Friday, August 21, 2009

Going back to Taiwan


These 5 weeks in Europe were a joy. Good weather, delicious food, meeting new and old friends. People were very open to discovering Chinese tea. Some more than other, of course.

Water quality remains the problem number 1 to enjoy the finer teas. It's more important than knowldege and good leaves, because bad water would ruin even the best leaves brewed by an expert.

Brewing tea in the garden, on the grass, was so simple and natural. I loved it. The various plants provided the nicest background for my Cha Xi. Tea accessories fit perfectly here, because their creators used nature as the main source for their inspiration. Tea is my liquid connection to nature. The fresh breeze of air in the shade adds its own energy to each cup!


I drank a lot of Spring 2008 subtropical forest Baozhong during these past 5 weeks. The tea from this freshly opened pack tasted fresher than a sample of a spring 2009 Baozhong that I have frequently opened and closed. Storage conditions can therefore have a dramatic impact on the freshness of tea. Air vacuum packaging helps to extend the freshness of tea significantly.
Advice: try to minimize the amount of air in your fresh tea package, each time you close it (by carefully folding your package). Also, try not to open all your fresh teas at once, because the fastest aging happens when tea gets in contact with air.

The other (main) teas I drank in Europe were my red teas from 2008 in the morning, winter 2008 Shan Lin Shi Oolong and Jinxuan Oolong for freshness, 2009 Ali Shan Hung Shui Oolong for depth and complexity and 2009 top Oriental Beauty to enchant my new tea companions.

12 comments:

Montreal foodie said...

Beatiful photos =)
What are the coasters? They look like origami, but I don't imagine they would hold a cup very well.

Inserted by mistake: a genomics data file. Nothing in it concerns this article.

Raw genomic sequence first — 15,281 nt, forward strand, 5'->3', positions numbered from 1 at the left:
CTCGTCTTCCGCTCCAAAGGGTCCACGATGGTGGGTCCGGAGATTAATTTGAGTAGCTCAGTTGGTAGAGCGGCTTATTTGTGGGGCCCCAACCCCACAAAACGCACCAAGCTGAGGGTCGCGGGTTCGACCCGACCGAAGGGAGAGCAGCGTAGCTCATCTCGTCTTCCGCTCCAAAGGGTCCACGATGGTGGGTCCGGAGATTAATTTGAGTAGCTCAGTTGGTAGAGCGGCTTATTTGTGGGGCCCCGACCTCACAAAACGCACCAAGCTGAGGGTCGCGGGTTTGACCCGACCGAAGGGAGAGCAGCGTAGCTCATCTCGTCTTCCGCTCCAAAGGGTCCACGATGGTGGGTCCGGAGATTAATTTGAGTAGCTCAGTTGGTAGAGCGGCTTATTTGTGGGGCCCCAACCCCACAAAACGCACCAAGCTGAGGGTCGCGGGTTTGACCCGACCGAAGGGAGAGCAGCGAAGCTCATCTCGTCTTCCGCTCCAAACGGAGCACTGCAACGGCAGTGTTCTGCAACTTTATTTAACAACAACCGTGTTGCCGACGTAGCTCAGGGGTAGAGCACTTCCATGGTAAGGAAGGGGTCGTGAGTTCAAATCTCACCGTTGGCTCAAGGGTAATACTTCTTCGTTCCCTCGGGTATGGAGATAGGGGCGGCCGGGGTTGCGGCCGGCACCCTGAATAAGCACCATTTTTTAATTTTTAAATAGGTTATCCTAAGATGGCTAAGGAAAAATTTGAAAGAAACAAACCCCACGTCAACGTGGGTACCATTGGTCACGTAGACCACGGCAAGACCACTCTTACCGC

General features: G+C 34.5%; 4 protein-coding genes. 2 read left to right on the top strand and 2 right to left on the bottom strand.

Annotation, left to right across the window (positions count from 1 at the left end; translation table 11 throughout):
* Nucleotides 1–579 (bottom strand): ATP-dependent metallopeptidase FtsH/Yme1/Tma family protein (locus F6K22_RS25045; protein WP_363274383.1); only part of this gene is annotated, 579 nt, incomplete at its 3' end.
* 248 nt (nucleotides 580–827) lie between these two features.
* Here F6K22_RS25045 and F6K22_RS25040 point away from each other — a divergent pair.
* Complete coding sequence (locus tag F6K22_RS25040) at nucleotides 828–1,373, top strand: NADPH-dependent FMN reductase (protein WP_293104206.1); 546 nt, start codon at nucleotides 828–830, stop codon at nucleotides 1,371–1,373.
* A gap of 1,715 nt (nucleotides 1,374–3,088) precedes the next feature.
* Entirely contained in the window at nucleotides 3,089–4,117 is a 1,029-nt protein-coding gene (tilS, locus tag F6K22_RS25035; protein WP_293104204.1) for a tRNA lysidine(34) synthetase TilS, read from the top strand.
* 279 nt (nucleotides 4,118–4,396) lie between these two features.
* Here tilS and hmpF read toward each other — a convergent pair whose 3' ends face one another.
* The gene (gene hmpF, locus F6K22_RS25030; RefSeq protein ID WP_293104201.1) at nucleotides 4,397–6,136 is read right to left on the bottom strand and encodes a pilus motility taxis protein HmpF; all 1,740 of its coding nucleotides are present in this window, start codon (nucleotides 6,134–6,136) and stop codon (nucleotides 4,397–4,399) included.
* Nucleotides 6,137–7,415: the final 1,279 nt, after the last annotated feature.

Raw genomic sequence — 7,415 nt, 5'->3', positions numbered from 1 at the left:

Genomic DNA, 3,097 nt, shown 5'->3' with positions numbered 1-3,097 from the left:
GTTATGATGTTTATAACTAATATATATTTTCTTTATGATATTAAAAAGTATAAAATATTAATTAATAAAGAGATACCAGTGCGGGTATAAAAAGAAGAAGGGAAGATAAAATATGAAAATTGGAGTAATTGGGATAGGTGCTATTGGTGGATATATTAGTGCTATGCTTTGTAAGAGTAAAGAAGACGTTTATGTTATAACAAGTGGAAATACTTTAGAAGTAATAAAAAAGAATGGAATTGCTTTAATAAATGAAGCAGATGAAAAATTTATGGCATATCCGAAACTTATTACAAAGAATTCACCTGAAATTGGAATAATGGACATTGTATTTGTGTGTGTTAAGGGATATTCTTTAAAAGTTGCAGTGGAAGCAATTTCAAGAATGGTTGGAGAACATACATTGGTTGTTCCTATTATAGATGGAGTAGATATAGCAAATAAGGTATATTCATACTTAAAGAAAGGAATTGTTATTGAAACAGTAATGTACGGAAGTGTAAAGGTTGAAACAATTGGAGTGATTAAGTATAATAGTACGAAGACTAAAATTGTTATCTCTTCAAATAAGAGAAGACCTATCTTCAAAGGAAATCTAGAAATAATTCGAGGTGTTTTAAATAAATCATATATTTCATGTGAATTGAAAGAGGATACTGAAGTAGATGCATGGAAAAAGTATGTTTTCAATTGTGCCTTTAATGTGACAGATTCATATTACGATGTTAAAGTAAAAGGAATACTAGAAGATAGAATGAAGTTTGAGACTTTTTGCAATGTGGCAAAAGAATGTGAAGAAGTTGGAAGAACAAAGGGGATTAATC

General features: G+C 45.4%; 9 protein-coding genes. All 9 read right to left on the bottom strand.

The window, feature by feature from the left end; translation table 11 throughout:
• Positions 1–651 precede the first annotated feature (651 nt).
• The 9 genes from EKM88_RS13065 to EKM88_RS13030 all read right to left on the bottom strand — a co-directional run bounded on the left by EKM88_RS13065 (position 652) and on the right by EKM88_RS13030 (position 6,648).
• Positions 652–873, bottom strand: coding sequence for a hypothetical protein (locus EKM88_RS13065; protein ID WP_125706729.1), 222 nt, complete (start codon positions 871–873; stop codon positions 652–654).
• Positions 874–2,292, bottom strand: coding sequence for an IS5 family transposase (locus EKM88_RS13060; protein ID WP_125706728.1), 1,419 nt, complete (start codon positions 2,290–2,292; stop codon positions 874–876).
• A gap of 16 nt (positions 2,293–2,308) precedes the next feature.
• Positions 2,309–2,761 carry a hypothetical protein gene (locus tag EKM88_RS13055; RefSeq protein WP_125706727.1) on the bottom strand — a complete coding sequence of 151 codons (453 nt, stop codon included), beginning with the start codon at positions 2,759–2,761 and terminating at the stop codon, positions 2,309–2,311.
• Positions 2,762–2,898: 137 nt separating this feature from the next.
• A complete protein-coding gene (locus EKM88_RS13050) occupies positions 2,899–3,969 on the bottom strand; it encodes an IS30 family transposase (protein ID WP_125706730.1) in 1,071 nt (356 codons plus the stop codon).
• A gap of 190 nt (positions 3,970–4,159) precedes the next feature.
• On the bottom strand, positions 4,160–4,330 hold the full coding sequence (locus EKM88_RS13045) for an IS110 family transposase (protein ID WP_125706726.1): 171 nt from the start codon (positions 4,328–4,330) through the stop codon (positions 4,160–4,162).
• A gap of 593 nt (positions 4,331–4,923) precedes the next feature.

Stephane said...

Hello Montreal Foodie!
Thanks. These coasters are Bei Dian made by quilting. It's cut and sewed fabric with some reinforcement, so that it's quite stable. It's just a little tricky on grass. However, these hexagons are called 'flowers' and a great fit here in the grass!

Celina said...

Maybe this is a good time to ask this question, when you´ve just been to France ( wine drinking country). Sweden is too.
I sometimes find it hard in my teahouse to convince a wine ( or even coffee) drinker customer that any tea tastes good or anything at all.
My question:
Do you meet this kind of situation with french?
What would you advice to answer when they start saying: " This doesn´t taste anything at all. I´d rather stick to wine and whisky only"
Thanks for the answer, Stephane. It has been very helpful to read all your posts from France too.

Penny Westhorp said...

Enjoying this blog immensely. This may be off track but I would appreciate help: About 5 years ago in Broome Australia I saw what I think was a Yixing teapot: small, square, red clay colour, fine texture, unglazed, with a unique completely pierced lattice design, so that the tea would sit within the hollow borders of the lattice and you could see right through the pot. I fell in love with it but couldn't afford it at the time. Now I would love to find one similar. Do you or any of your readers know where to find such a pot?